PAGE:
Holly wanted me (Wade …. her husband) to write this post for her because a lot of folks have been making the same comment.
“Your photos are not nearly as bad as they used to be. What happened?”
As it turns out Holly and I both used to like photography a lot. I worked in a darkroom at the college newspaper for quite a while and Holly shot a lot during her international travels as a teenager. Then we got married and forgot about hobbies that didn’t include repairing old houses. In fact the first 4 years of our marriage were documented by a variety of low quality point and shoot cameras which worked fine for us. But when Alex arrived Holly wanted to have nice pictures for her blog and to share with our family far away. So I got the job of buying a camera…
I had a Canon Digital Rebel with a decent lens but it was old and had some issues with the sensor. Luckily we had a photographer friend who was upgrading her gear. So we ended up buying her secondhand Canon 5D (not the newer 5D Mark II). It is a digital SLR camera which means you can switch out the lenses. The 5D is a nice camera which has lots of fantastic features that we are only beginning to learn. But the real trick to getting it to take nice pictures it to invest in a high quality lens.
Most consumer DSLR cameras come as a kit which include a few low end lenses. These lenses usually have a high f-value, something like 3.4-5.6. Generally speaking the f-value is the amount of light a lens allows through to the camera sensor. Lower numbers allow more light in. The benefit is that pictures can be taken in lower light without a flash. They have richer colors. And at very low f-values you get a shallow depth of field which means your subject is in focus and the background is nice and blurry. These type of pictures can look really great.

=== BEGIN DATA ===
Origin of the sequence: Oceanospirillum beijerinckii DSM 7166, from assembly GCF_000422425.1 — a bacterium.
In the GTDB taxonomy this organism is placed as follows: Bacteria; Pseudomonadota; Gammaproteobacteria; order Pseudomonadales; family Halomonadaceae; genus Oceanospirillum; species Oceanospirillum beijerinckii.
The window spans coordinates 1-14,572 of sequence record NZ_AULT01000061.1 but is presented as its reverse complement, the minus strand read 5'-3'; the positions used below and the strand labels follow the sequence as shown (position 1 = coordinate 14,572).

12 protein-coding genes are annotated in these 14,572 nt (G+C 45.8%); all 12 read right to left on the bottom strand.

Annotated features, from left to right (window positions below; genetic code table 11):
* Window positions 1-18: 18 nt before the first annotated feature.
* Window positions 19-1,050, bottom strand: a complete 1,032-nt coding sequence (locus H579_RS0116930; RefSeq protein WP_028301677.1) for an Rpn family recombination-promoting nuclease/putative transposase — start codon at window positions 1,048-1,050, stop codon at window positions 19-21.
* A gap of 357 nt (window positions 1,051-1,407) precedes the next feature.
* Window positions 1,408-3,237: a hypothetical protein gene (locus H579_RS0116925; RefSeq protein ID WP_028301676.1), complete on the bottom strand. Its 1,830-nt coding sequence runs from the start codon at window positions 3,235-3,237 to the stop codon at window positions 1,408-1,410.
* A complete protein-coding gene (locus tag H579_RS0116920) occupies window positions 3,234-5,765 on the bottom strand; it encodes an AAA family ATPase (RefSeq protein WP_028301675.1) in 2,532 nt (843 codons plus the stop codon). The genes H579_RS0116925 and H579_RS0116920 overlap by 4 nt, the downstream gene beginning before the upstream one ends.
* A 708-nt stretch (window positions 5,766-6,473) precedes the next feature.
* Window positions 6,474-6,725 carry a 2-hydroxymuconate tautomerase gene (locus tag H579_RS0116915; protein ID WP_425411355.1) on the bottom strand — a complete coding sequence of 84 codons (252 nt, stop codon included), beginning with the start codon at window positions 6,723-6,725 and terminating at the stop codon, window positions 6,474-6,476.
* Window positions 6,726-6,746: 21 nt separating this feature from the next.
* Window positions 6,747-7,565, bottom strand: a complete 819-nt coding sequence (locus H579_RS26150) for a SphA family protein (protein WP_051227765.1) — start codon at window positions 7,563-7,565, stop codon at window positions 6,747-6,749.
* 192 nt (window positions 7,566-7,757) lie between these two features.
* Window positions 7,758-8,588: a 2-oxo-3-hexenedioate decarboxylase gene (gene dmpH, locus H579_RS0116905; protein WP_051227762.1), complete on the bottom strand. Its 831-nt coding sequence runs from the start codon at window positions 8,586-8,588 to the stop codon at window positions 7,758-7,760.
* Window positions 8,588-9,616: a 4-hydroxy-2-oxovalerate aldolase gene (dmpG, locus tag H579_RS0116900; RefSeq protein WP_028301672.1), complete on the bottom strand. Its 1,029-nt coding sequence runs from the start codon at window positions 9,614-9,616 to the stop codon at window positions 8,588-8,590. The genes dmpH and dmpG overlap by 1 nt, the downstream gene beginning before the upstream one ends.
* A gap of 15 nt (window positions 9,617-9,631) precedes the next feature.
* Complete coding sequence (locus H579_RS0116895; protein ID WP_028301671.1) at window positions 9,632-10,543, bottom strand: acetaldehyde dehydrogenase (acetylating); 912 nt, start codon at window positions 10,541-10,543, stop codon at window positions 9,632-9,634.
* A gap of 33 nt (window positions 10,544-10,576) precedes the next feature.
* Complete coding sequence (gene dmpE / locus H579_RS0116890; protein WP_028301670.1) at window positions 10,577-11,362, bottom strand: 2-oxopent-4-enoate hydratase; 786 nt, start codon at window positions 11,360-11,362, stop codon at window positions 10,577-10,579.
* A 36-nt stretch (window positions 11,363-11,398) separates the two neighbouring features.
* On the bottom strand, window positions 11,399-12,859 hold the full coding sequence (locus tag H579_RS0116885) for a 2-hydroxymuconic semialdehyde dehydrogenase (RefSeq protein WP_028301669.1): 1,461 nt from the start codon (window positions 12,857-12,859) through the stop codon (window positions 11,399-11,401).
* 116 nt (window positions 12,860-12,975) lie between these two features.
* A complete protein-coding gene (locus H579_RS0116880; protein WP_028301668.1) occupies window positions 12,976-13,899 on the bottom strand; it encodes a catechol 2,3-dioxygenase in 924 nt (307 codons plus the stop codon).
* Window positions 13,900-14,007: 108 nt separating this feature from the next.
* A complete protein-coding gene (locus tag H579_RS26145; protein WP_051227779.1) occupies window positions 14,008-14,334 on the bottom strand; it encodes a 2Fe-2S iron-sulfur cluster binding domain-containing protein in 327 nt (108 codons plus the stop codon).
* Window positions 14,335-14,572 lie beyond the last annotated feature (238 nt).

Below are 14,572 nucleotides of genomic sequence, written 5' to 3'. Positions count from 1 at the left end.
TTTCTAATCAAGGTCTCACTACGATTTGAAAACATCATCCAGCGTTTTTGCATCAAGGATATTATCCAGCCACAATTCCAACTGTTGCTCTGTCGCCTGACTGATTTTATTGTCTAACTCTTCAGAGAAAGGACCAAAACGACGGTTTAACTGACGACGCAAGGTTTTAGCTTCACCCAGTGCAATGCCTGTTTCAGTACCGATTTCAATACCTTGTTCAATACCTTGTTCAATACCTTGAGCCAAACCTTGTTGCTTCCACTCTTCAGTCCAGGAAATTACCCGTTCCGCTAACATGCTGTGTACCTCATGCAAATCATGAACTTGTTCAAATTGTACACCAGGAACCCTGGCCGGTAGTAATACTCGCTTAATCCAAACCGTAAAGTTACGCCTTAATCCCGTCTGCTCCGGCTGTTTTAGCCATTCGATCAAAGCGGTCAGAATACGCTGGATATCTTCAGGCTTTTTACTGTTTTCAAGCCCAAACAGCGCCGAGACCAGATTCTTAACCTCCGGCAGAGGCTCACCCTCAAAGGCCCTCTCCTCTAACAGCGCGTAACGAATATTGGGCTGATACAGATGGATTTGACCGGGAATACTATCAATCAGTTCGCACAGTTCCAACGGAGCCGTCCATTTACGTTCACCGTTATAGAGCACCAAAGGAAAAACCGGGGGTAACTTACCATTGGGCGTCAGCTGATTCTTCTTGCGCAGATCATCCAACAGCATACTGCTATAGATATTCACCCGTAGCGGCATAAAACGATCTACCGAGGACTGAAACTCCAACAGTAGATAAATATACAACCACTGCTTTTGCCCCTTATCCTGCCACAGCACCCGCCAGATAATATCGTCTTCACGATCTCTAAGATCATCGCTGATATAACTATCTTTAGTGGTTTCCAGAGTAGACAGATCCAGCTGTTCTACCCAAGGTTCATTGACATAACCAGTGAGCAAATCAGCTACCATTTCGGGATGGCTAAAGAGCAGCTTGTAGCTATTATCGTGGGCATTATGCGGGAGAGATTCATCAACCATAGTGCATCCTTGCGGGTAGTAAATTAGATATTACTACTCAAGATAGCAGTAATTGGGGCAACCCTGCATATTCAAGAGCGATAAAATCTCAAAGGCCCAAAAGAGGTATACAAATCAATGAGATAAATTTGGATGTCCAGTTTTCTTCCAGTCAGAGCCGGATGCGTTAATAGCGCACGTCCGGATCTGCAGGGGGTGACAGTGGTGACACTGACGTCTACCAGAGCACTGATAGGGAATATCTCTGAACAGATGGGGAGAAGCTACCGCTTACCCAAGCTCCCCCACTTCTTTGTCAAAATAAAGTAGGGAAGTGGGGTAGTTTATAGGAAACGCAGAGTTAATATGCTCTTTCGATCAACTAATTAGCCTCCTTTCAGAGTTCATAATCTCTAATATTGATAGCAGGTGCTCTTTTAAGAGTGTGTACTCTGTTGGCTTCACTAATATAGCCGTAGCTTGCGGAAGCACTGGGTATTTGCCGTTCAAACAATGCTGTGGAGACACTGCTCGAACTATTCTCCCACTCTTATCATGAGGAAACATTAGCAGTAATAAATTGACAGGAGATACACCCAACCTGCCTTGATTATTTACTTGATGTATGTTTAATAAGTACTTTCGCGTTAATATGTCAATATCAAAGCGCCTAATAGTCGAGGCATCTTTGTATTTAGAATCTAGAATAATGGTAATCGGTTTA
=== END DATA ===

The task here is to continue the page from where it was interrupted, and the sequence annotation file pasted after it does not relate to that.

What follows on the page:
So along with the 5D we purchased a Canon 50mm 1.4f prime lens. A prime lens is one set to take pictures at a particular zoom. So if we want to get a close up of the boy we have to move the camera close to him. Although this is a drawback, the 1.4 f-value makes for some wonderful images especially indoors without a flash.
We have loved this camera and lens but there are times when it is difficult to work with. Shooting at a low aperture setting (f-value) results in a very shallow depth of field so often times parts of a picture are not in sharp focus. And if something is moving during a dimly light shot, the picture gets motion blur. So for Christmas Holly and I got a Canon 580EX Speedlite. This is a flash that mounts to our camera body and has been great especially for indoor shots.
Next up we are planning on getting a Canon 24-70mm 2.8f lens. This is considered one of the best all around lenses. And best of all we can finally zoom in and out!